As a last gasp for this assignment, I wanted to dig into the latest and greatest that Bruner had written about narrative. Making Stories: Law, Literature, Life (2002) is a slim volume that distills and updates the essence of Bruner's theories. Bruner incorporate an in-depth appreciation of how our justice system is built on a system of narration in which plaintiffs and defendants compete to tell a story that best reconciles the "dialectic between what was expected and what came to pass." (15) He writes that culture is organized around a "dialectic of expectation-supporting norms and possibility-evoking transgressions," and that narrative is the means by which individual experience is converted into "collective coin" (16) in a culture's outward distribution of knowledge (how situative!).
But why narrative? Bruner answers this with reference to anthropological theories arguing that the plan is the "elementary neuro-psychic unit of human consciousness," (28) in other words, our ability to make plans is what separates us from the animals. In order to make plans, we have to have some reasonable expectations about how nature works and how other people typically respond to various occurrences. Narrative is what provides us with these expectations, by bridging the gap between the declarative (what we know to be real) and the subjunctive (what we know to be possible). "Through narrative, we construct, reconstruct, in some way reinvent yesterday and tomorrow. Memory and imagination fuse in the process." (93) Bruner returns again to an exploration of the self as a narrative construction, calling selfhood a "kind of meta-event that gives coherence and continuity to the scramble of experience." (73) In other words, what we call our "self" is the story-puzzle we construct of our lives, given the pieces of experience to be found strewn about our memory. No more forceful a statement of narrative constructivism could be offered.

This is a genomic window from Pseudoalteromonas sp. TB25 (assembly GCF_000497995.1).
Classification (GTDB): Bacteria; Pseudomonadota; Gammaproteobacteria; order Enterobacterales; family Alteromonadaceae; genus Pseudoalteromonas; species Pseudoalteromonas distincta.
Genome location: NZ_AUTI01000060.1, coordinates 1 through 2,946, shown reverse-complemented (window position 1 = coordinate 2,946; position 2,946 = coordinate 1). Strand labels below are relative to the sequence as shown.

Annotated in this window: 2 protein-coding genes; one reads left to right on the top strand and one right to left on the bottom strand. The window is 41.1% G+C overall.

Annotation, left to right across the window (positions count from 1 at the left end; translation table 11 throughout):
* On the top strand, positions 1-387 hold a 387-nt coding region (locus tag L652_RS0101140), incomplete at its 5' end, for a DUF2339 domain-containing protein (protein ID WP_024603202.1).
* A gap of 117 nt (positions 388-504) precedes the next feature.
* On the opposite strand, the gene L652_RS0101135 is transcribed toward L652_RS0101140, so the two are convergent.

Finally, Bruner comes back to a reconsideration of the dichotomy between paradigmatic and narrative modes of thinking that first sparked my interest in this exploration. He writes that perhaps in his original formulation, he put too rigid a separation between the two modes, that they really should be seen in a state of dynamic equilibrium. Like the yin and the yang, paradigmatic and narrative thought operate most healthily in conjunction. He points to a recent development called narrative medicine as an example of the two modes working together. Narrative medicine puts a premium on listening to a patient's story before examining the "objective" measures of a person's health, such as blood pressure, heart rate, etc. A quick diagnosis based on "the charts" is likely to be a misdiagnosis, and the consequences of not taking seriously the subjective, lived experience of the patient as expressed in personal narrative can be grave, indeed. As my best friend (a soon-to-be-married doctor in Indianapolis) is fond of saying, the most important thing for a physician to remember at the start of an appointment is to listen.
Bruner, J. (1990). Acts of meaning. Cambridge: Harvard University Press.
Bruner, J. (2002). Making stories: Law, literature, life. New York: Farrar, Straus, Giroux.
Coles, R. (1989). The call of stories: Teaching and the moral imagination. Boston: Houghton Mifflin.